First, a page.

St. Thomas University has reached 60 per cent of its minimum $10-million funding goal for it’s first “comprehensive” capital campaign.
The capital campaign involves the university asking organizations and alumni for donations to fund scholarship endowments, residence renovations and mental health programs.
The campaign has raised approximately $7.5 million to date, but interim vice-president advancement and alumni relations Jodi Misheal said they’ll “definitely go over” their $10 million goal.
Capital campaigns feature a five year pledge period for donations. STU’s pledge period began on Jan. 1, 2016 and will end on Dec. 31, 2020.
Misheal said all of the money a donor gives will go directly to the part of the campaign the donor pledges the money for.
STU has held small capital campaigns in previous years to raise money for building Margaret Norrie McCain Hall and Brian Mulroney Hall, but this is the university’s largest funding campaign to date.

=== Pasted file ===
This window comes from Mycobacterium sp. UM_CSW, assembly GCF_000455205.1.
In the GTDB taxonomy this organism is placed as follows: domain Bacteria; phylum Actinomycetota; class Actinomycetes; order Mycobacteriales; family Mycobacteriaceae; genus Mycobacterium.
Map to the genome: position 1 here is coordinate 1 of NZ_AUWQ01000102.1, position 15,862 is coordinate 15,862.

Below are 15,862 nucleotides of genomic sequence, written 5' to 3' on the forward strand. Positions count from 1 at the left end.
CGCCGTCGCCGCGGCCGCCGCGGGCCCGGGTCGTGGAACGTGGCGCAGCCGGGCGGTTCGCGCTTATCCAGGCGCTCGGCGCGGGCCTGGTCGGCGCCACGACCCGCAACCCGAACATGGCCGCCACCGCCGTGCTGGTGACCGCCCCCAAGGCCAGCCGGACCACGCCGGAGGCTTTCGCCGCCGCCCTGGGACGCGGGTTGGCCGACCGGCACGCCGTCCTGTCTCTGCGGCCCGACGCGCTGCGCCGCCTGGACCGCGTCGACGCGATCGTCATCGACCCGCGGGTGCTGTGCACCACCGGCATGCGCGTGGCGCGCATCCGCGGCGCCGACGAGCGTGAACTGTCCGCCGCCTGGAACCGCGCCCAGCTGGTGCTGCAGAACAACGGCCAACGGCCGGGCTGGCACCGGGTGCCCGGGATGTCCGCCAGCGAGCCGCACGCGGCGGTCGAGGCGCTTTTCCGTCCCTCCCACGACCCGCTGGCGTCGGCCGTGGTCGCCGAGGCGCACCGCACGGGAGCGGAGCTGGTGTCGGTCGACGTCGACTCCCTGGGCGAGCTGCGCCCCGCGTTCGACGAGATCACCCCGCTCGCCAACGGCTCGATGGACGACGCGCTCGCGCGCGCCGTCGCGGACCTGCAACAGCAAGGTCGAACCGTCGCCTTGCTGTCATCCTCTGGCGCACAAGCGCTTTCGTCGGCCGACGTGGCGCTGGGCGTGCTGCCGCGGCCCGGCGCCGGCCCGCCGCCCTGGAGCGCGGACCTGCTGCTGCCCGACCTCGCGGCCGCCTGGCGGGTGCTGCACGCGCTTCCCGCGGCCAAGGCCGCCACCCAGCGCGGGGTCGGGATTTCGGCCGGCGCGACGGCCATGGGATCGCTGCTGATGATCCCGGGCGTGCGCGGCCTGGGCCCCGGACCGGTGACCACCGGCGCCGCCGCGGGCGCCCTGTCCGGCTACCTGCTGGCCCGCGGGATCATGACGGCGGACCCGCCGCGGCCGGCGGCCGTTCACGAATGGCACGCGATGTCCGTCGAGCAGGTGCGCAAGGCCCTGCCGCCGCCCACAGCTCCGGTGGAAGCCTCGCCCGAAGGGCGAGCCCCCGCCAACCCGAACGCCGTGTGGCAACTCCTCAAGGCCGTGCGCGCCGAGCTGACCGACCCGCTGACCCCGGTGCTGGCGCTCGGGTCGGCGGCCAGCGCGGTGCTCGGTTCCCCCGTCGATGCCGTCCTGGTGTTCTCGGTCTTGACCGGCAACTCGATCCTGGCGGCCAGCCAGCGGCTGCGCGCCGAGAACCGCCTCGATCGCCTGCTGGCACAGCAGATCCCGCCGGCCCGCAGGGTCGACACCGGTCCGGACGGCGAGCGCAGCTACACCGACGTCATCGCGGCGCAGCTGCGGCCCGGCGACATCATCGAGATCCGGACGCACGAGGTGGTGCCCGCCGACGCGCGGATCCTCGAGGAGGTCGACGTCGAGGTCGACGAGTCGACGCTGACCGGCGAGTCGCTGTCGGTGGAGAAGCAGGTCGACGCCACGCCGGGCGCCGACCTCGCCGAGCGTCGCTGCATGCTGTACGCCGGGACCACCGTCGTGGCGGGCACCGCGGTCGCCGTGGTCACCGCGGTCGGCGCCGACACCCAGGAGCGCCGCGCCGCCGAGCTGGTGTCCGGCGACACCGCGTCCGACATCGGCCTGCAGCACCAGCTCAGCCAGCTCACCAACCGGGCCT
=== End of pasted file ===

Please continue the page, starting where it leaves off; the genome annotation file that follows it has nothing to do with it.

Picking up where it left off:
Misheal said former vice-president advancement Jeff Wright started planning for the capital campaign three years ago.
“[When] Jeff left the university, we were kind of in a waiting period to see what was going to happen and so we turned that period of time into the silent phase,” Misheal said, adding that the silent phase helps with “winning it on paper” — planning and engaging with alumni and friends of the university for funding.
“In the silent phase, you want to put those things into place, but also raise at least 60 per cent of your campaign objective before you do the big ta-dah moment,” Misheal said.
But that big ta-dah moment won’t arrive until the fall, when the university plans to officially announce the capital campaign.
“When we do the big ta-dah moment it’s to say, “This is the campaign and this is the total we’re trying to raise and we’re at this amount’ and then [we] just continue on with the work to make sure the rest of [the money] comes in.”
The university has already made announcements related to the capital campaign, including the $300,000 funding from former premier Frank McKenna for STU’s moot court program and the announcement of two new research chairs in 2017.
The university is happy to have surpassed the mid-way point in the campaign, but they’re continuing to work in the quiet phase until the fall announcement.
“We are continuing to work in the silent phase, which is not as silent as it was,” Misheal said.
“When we do announce it, it will be the city’s worst kept secret.”
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